There’s an owl in the courtyard—
he cries in the night.
One block away on Bourbon,
bottles are smashed, wild screams heard.
The water in the fountain
is stagnant, green and black.
His head turns as if on a swivel,
his eyes wide for mice and rats.
Finding none, he flies over
the rooftops, chimneys silent since
electric heat, gaslights were lit
only to charm tourists, drain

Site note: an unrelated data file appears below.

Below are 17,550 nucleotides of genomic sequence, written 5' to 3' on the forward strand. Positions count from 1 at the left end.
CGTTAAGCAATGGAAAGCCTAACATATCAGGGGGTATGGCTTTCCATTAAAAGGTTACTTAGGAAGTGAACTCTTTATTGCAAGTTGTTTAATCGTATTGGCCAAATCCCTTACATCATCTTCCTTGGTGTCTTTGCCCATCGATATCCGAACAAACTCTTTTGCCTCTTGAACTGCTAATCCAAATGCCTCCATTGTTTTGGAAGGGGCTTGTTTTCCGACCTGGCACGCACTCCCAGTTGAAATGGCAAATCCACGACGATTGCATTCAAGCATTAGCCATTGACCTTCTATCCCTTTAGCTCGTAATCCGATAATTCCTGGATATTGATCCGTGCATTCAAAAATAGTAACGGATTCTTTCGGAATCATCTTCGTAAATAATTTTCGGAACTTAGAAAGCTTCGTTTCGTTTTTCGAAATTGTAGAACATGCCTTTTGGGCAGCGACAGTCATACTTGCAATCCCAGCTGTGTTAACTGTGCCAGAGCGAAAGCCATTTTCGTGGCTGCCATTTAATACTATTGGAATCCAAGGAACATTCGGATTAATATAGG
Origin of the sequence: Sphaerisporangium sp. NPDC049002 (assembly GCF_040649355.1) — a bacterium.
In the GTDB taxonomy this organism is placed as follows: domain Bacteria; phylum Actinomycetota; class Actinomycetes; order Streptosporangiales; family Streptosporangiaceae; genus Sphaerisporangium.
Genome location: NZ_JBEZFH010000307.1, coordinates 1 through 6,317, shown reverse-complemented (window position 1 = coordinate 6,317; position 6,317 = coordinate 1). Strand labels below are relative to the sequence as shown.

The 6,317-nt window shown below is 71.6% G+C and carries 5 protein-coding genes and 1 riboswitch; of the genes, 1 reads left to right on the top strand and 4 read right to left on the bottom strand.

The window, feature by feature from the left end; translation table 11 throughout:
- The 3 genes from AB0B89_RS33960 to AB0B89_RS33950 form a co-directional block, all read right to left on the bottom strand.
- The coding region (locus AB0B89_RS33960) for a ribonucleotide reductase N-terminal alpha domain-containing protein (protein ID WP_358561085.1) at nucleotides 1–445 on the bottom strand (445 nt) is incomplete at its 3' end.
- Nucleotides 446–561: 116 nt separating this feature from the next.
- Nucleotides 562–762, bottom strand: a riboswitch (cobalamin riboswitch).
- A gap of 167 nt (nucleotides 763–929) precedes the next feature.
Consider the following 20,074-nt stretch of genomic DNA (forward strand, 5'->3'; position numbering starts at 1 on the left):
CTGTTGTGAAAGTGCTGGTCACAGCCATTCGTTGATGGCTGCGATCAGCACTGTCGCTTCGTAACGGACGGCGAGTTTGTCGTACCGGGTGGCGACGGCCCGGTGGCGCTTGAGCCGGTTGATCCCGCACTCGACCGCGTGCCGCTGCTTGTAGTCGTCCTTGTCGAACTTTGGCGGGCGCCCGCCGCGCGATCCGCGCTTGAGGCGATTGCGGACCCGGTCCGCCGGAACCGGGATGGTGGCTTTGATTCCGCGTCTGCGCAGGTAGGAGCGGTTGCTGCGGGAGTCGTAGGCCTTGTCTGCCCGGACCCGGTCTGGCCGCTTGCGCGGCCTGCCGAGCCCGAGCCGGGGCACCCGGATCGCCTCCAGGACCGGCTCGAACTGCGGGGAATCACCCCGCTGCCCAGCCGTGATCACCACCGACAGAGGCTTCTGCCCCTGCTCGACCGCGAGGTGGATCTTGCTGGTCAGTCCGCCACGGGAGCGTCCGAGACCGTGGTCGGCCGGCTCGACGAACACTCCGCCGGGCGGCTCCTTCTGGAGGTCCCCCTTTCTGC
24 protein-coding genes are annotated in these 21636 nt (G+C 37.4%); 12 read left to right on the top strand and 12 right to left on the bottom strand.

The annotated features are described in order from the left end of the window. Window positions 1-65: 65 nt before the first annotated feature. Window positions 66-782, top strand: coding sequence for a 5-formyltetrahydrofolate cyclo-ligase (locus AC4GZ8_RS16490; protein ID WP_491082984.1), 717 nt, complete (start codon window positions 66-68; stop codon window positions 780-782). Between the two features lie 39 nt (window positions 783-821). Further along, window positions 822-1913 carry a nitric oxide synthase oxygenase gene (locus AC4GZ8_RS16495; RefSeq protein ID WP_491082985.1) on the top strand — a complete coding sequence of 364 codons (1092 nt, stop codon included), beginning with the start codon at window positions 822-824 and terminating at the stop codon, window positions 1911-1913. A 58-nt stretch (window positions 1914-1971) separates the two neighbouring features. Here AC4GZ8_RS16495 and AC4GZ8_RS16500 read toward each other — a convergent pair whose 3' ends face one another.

their fat wallets. Most streets
are fog, empty balconies.
He sits on a high branch
beneath the moon, in the swamp
this town was badly built on,
will return to one day.
William Miller is the author of six collections of poetry, twelve books for children and a mystery novel. His poems have appeared in The Southern Review, The Penn Review, Shenandoah, Prairie Schooner and West Branch. He lives and writes in the French Quarter of New Orleans.
–Art by Magdalena Roeseler